Technically Incorrect offers a slightly twisted take on the tech that's taken over our lives.
The notion of sound judgment seems to have deserted the San Francisco 49ers of late.
Having almost won the Super Bowl not so long ago, the team's management of affairs recently has been not unlike that of a startup run by a couple of 20-year-olds, both of whom smoke too much tainted tobacco.
Perhaps this instability is seeping further into its players' pores.
Yesterday, 49ers quarterback Colin Kaepernick decided to flex both his intellect and his muscle. Yes, of course it was on Twitter. Where else are you going to do it?
As CBS Sports reported, Kaepernick was attempting to impress his followers with his off-season regime. He tweeted: "1000 abs.... arm workout..... 10 min straight on the jump rope.... 2 hour study session in February..... that's what we call a recovery day!"
No sooner had he recovered from the recovery than he was working out his arm once more. For someone called Stephen Batten decided to reply. He tweeted: "ab workout won't help find open receiver." He helpfully added the hashtag #study.
Of course, Batten hadn't noticed that Kaepernick had mentioned he'd studied for two whole hours. However, Kaepernick, perhaps an imperfect student of humanity, tweeted right back: "are you illiterate or just ignorant? Read the tweet again better yet give me your breakdown of every defensive coverage."
He wasn't going to stop there. He followed it with: "I want every players responsibility on every coverage if you can't do it mind your damn business clown!"
Kaepernick was clearly enjoying firing back at Batten. For then he struck what he must have deemed the ultimate sack: "you got 8 followers bruh your own family don't even want to know what you doin! Get better at life!"
The famous NFL quarterback was, indeed, getting upset at someone with eight Twitter followers.
Some have, of course, praised him for his derring-do. Some of his 726,000 followers have lauded the fact that he struck back hard against the scourge of Twitter trolls.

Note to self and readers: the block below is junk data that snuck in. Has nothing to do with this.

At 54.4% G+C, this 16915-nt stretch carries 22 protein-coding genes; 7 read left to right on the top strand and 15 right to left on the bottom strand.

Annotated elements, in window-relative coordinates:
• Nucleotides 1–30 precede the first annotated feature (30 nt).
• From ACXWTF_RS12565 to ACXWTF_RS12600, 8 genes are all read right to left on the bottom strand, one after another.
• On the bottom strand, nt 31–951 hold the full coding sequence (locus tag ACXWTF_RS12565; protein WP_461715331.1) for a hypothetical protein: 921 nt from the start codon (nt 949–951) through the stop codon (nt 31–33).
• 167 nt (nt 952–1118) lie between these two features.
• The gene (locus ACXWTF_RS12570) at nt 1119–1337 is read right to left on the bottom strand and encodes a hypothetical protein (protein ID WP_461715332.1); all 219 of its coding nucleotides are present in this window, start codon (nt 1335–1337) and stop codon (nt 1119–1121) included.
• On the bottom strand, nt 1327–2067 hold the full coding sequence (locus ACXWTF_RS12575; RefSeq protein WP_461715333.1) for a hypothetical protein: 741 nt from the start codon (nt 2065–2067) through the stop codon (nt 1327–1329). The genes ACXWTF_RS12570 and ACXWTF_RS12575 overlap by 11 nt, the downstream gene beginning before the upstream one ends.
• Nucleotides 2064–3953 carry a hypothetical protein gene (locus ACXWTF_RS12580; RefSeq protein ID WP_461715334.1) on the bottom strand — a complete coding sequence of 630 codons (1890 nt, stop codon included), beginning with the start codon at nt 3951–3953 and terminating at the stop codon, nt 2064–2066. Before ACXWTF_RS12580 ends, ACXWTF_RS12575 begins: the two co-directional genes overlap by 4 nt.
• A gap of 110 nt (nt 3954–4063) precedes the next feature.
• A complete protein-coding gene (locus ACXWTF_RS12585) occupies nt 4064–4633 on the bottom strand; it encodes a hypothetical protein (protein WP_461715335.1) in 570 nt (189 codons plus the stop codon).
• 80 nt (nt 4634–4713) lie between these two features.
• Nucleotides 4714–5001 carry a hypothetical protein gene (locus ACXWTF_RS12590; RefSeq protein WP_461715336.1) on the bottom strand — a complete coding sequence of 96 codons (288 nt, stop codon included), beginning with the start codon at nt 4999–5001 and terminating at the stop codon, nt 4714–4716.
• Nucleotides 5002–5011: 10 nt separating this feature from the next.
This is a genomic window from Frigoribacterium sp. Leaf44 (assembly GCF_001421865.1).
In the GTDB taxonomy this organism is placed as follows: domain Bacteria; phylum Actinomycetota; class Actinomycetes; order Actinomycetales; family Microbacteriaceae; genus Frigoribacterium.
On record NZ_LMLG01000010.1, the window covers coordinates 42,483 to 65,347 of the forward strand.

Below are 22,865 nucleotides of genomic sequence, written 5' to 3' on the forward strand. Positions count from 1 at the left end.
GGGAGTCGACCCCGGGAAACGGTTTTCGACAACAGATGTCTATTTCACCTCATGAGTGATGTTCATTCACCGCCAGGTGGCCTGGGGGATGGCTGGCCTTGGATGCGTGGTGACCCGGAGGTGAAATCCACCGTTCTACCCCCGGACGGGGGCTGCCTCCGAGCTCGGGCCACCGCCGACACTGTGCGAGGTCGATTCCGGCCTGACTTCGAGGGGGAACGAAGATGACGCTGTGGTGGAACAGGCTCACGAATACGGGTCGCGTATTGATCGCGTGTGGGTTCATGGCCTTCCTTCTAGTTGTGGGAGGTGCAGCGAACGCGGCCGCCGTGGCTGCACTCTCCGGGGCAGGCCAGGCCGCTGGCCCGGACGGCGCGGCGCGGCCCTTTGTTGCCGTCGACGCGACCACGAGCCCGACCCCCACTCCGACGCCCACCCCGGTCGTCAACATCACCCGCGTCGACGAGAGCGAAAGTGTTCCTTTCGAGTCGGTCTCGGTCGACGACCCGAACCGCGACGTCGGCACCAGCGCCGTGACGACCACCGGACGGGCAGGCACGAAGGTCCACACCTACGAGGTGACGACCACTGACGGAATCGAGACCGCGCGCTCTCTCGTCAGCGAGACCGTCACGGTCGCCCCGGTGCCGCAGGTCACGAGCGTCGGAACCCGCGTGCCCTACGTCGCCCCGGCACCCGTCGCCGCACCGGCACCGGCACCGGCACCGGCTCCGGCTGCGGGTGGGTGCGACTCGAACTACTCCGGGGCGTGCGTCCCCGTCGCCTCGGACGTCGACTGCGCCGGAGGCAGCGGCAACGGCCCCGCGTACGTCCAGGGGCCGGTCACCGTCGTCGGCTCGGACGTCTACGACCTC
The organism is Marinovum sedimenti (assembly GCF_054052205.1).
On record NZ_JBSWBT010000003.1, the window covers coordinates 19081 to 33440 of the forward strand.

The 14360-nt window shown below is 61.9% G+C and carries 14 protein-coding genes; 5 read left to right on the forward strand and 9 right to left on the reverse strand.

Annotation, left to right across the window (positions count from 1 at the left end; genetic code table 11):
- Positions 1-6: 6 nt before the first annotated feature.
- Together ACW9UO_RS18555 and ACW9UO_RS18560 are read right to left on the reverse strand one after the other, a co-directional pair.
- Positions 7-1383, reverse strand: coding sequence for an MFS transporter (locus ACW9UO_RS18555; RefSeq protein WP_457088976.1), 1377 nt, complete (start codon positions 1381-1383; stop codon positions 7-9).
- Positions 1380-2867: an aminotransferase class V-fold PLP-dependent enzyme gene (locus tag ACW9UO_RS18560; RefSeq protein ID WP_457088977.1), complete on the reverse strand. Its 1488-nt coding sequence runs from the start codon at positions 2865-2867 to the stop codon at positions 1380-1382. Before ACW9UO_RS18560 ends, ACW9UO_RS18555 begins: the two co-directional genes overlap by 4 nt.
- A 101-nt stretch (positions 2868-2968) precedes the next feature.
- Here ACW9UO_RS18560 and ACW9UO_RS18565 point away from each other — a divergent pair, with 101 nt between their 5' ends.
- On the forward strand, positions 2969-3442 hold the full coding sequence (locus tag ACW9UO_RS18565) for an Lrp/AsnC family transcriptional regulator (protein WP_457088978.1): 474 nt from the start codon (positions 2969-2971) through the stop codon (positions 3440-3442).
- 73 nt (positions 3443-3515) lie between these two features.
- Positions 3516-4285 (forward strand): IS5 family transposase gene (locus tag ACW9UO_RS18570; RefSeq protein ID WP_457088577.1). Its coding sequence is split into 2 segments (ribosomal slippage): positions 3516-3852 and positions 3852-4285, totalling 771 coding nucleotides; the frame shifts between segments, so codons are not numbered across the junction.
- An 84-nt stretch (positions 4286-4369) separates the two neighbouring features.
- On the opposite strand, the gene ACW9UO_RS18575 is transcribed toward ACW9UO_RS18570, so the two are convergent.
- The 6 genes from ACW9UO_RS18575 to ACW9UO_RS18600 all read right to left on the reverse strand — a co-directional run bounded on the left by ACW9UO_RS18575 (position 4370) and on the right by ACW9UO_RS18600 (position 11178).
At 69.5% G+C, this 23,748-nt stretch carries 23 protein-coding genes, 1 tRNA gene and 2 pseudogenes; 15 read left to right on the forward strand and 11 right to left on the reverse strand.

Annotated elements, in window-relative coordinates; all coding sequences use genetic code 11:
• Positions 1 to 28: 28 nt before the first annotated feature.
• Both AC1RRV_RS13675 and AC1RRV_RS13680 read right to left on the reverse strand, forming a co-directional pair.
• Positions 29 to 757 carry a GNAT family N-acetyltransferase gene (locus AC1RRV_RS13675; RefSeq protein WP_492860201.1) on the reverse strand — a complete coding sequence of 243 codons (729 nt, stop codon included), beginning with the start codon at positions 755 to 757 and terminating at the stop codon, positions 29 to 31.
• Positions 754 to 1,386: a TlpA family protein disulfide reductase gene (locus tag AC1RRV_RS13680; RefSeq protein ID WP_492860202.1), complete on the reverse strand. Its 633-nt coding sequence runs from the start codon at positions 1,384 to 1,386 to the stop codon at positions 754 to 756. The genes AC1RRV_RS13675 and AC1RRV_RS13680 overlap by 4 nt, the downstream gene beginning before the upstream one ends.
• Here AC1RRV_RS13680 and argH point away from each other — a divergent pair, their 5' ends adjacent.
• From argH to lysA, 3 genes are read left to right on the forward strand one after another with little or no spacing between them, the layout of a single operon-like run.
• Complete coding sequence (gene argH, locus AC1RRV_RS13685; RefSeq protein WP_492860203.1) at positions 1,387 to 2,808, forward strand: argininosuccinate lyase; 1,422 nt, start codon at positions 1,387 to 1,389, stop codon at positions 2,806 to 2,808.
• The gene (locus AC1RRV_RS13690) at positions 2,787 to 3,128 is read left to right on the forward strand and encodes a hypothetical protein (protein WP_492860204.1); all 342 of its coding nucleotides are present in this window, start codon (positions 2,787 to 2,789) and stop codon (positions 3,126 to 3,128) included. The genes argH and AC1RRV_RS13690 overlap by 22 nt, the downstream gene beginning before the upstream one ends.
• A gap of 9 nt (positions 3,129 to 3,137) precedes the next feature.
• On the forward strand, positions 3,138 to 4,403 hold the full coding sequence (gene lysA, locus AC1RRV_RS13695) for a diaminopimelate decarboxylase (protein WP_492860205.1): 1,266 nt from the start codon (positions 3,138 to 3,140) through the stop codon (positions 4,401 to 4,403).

However, isn't this slightly against brand? After all, it was Kaepernick who appeared in a Beats ad, in which fans said far, far worse things to him than did Batten, and the great (pretender) quarterback just put on his headphones to shut it all out.
Perhaps, when he saw Batten's tweet, he didn't have his headphones nearby.
I fancy, though, that there will be at least one amateur psychologist (and a few professionals) who will wonder whether Kaepernick's touchiness betrays a lack of self-belief. There will be those who muse why someone with 726,000 followers and a bucket-load of fame would choose to excoriate a man with 8 followers and the notoriety of a speck of dust.
In the past, Kaepernick has claimed he treats Twitter criticism as motivation. Perhaps he's not had enough of it then, as his play over the last year has been a touch confused.
There were times when he seemed not to know whether he was running or passing. Observers suggested he lacked some of the fundamentals of the quarterback position (indeed, he's spending the off-season working on some of them).
Anyone who puts their fingers above the parapet to tweet to the converted will encounter the heckling of the bystander.
But what does it say when a whale assaults a minnow?
Batten (who deleted his critical tweet) is slightly less of a minnow this morning. His follower count has risen from 8 to 2,260.